Detection of quantitative trait loci affecting economically important traits in dairy cattle. Traditional genetic selection methods have been effective in improving milk production in dairy cattle without the need for DNA marker information. The same is not true for lowly heritable traits that are expressed later in age, such as health and reproduction, which are of utmost importance to US producers. Fertility of dairy cows has gotten more and more attention in the last decade. During the past twenty years, substantial increases in milk, milk fat, and milk protein yields have been realized, but with those increases have come an unfavorable increase in the interval from calving to conception. Other factors, such as disease status and energy balance, also contribute to the decrease in reproductive efficiency. Detection of genes affecting economically important traits, such as reproduction, disease resistance and body conformation, would allow producers the opportunity to improve these traits while maintaining milk production levels. The long-term goals of this project are to identify genes associated with these traits that can be applied in marker-assisted selection programs. We are accomplishing this goal through detection and fine-mapping of previously identified quantitative trait loci (QTL). Currently we are fine-mapping QTL on chromosomes 15 and 18 that affect daughter pregnancy rate, somatic cell score (an indirect measure of mastitis) and udder conformation traits. This project involves the genotyping of genetic markers in large, complex multi-generation Holstein families. Use of complex families increases the statistical power to detect and fine-map QTL. We are currently building haplotypes of the sires’ gametes and will then analyze them with the phenotypes to narrow the confidence intervals for each of the QTL. Once the QTL regions are narrowed to approximately 10 cM, the bovine genome sequence will be interrogated to identify positional candidate genes. Any identified gene will be sequenced to scan for mutations that may be responsible for the observed effects on these economically important traits.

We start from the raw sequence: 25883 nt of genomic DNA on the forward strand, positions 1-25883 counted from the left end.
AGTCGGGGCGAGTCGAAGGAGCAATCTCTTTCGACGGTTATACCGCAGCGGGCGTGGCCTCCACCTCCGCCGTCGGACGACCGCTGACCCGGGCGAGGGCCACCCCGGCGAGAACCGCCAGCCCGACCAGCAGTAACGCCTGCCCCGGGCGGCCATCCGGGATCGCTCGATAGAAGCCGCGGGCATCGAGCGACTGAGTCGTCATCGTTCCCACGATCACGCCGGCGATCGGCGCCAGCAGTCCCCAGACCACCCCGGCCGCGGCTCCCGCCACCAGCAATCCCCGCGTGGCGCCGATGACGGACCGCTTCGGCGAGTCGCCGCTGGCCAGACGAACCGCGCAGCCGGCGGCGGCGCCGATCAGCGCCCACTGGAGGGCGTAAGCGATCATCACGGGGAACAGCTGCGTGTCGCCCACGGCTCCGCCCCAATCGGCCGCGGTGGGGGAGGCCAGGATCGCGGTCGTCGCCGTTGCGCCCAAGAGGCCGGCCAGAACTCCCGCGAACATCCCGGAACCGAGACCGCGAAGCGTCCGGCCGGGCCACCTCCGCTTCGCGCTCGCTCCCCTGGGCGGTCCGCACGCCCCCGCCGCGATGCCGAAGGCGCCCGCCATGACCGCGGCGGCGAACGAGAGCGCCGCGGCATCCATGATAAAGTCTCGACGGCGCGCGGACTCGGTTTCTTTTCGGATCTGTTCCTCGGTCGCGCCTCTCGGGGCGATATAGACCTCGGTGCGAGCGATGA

Transcript profiling of mice divergently selected for high and low body fat at fixed body weight. Mouse lines have been used to identify the genetic basis of growth and fatness traits and serve as models for diabetes and obesity in humans and genetic improvement in agriculturally important animals such as pigs. Research with different lines of mice has led to the identification of mutations in genes (i.e., leptin, leptin receptor) that have major effects on fat and lean accretion but do not explain much of the obesity observed in humans. Mice selected for high and low body fat while maintaining constant body weight would be advantageous to dissect out the genes only affecting fat deposition. The overall goal in animal production is to select animals for fast, lean growth. Therefore, it would be advantageous to identify and control the genes specific to fat accumulation while maintaining fast growth.